Pressure wasn’t holding, bubbling when you spat on the repair, now for a bigger piece of wax string to block the hole
Ninja turtle assisting
Its quite horrifying the size of the hole that you make in the tire for the repair, but it does work
This time everything good
Glenn then got a rear flat
Then my exhaust bracket snapped, a day of carnage
I think everyone was relieved to reach the hotel riding
Rooms are typically the same setup. Lots of Chalet style rooms in most bigger towns with an adequate breakfast
Up bright and early and off to Bago
A bit of cultural dancing from the previous night
Watermelon is for sale everywhere
Glenn on his KTM 990 Adventure S (longer suspension)
Eddie on his
Out of nowhere, an Australian chap on a Royal Enfield comes plodding around the corner. he said he was on his own, how the hell did he do that? He said it took 2 years of paperwork and he was associated with an NGO working in Myanmar.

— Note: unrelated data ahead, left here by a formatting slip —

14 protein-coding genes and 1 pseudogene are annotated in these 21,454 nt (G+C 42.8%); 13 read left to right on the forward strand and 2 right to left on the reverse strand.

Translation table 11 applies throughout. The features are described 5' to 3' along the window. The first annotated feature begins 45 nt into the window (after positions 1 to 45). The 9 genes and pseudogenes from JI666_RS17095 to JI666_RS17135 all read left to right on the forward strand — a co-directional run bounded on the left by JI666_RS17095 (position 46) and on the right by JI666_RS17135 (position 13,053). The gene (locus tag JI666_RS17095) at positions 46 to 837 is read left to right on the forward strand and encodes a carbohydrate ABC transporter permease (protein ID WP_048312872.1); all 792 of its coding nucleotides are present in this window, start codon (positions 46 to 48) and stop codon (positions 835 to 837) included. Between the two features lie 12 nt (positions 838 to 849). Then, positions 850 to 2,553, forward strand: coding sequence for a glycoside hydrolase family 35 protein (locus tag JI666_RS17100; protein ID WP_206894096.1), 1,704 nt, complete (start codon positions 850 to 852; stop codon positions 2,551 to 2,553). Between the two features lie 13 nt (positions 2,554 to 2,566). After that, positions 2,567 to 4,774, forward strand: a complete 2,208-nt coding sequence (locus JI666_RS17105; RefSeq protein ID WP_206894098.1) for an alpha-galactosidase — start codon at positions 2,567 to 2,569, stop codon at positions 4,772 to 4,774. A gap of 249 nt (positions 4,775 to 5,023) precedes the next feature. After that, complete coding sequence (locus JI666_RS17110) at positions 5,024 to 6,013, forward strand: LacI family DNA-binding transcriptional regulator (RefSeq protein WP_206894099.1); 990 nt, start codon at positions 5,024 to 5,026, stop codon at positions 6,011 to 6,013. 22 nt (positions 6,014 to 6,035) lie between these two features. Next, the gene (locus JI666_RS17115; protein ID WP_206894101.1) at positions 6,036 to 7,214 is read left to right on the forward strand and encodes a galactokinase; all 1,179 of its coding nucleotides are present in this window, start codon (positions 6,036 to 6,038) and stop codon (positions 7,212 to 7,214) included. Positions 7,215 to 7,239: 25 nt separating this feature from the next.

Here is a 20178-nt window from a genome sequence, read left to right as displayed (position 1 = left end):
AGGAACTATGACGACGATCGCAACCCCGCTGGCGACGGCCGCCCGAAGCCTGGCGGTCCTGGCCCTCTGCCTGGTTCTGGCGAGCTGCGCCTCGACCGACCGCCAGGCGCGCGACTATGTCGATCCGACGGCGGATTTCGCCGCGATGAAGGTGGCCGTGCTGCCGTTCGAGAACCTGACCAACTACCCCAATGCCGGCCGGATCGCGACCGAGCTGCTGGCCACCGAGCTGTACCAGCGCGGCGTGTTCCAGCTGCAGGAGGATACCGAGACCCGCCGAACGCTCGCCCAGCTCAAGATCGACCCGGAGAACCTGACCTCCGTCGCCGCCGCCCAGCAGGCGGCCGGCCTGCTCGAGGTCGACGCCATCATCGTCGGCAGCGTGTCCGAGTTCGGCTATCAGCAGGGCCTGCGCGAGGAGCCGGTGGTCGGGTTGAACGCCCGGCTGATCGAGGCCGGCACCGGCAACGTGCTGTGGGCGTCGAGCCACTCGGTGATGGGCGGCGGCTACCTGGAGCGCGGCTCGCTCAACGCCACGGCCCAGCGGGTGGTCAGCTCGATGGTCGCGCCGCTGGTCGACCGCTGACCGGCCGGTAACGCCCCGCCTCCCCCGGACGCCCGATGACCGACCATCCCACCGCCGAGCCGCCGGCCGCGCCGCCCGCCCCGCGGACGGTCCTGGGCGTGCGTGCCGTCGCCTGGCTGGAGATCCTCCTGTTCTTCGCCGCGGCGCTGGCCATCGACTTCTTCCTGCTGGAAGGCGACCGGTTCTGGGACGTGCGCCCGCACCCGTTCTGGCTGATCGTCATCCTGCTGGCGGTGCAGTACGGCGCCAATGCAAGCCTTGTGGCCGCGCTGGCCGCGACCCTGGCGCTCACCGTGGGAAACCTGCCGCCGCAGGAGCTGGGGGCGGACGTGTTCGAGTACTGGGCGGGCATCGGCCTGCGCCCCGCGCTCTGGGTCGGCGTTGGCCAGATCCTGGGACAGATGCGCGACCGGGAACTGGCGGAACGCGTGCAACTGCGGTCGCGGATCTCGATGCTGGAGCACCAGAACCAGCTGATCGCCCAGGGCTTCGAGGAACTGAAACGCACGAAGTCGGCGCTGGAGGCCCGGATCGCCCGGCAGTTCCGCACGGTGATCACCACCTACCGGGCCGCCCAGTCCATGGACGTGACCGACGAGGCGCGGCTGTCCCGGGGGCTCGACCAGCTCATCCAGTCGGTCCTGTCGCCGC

Bago was an older hotel but rooms were clean
The next day, waiting to re-group, Kevin killing some time on his KTM 690 Enduro
Off towards Mawlamyaing we go, approx. 250km, more watermelon
One of the more interesting toilets we’ve seen riding
Not sure i’d be eating the fish from here
One of the few trains we actually saw on the whole trip
This fella was keen to have his photo taken, quite a character
Making good time, we stop at the golden Kambawzathardi Temple
Quite a spectacular temple
Fuel was cheaper than Thailand, 92 Octane is available everywhere, all the bigger pumps had 98 octane too
They were not many quality bikes around we stumbled on this one at a Burmese tea shop
Don’t miss out on the Burmese tea shops, they are fantastic